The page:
SINGAPORE – Sep 2, 2014 – McAfee, part of Intel Security, today released Singapore findings from the company’s 2014 Teens and the Screen study: Exploring Online Privacy, Social Networking and Cyberbullying in Singapore. The annual study examines the online behavior and social networking habits of teens and included Singaporean youth for the first time this year.
The most significant findings from the study reveal that 1 in 3 Singaporean teens have had experience with cyberbullying. Out of this number, 61% have witnessed cyber-bullying of others, with one in three having cyber-bullied others (29%) or have been cyber-bullied themselves (28%). This behavior was perceived to result in anger or becoming less social, leading to a broader theme about how online behavior is impacting their offline lives. The study highlights how risky online activity can follow them offline and possibly make them even more susceptible to cyberbullying.
“Parents should have an open discussion with their children so they will be better equipped to keep themselves safe online,” said David Freer, Vice President, Consumer, APAC, McAfee. Part of Intel Security. “The experience of cyber-bullying or being cyber-bullied can have a deep and lasting effect on a child’s identity and life offline.”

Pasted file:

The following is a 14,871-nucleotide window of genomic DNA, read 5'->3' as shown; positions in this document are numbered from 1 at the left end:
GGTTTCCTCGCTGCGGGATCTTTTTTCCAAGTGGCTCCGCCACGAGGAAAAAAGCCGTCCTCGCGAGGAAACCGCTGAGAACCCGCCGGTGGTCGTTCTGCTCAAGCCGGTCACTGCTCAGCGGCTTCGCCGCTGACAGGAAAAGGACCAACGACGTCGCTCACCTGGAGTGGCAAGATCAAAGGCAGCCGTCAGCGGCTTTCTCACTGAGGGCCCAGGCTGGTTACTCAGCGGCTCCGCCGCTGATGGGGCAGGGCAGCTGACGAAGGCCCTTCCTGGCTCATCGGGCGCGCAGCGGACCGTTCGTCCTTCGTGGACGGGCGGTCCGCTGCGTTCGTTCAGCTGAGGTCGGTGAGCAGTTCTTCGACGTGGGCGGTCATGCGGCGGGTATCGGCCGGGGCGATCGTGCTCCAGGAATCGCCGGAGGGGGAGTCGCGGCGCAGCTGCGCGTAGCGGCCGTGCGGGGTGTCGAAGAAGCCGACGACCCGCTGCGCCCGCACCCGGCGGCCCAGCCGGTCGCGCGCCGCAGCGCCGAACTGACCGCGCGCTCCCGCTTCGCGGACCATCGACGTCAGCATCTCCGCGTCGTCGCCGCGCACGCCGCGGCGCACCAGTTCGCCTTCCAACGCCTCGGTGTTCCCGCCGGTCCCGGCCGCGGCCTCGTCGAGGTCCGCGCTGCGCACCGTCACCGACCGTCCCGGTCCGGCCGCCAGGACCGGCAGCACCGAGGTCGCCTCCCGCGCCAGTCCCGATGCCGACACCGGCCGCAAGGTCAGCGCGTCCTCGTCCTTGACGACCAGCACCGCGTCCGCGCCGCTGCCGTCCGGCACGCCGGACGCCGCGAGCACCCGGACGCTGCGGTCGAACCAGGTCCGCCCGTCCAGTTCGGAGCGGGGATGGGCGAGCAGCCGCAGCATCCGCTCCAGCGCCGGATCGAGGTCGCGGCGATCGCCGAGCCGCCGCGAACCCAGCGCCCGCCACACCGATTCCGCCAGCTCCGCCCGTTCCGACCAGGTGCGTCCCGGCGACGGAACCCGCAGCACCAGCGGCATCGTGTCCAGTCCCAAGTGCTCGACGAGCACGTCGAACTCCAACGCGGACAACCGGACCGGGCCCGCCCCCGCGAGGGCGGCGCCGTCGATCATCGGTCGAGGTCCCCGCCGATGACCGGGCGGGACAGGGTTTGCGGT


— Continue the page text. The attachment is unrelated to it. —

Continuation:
TOUCH Cyber Wellness, a pioneer of Cyber Wellness education in Singapore, believes that it is essential for parents to understand the prevalence of cyberbullying and learn to detect early signs of it in their children.
“Victims of cyberbullying may be ashamed to take the first step in sharing about their problems with others. Parents should stay relevant and connected to their children at all times to watch out for possible signs and deal with cyberbullying in its earlier stages,” said Chong EeJay, Assistant Manager, TOUCH Cyber Wellness.
TOUCH Cyber Wellness works closely with youth, educators, and parents to promote a positive and healthy cyber culture in homes, schools and communities in Singapore. It is also a key agency that provides counselling on cyber wellness issues.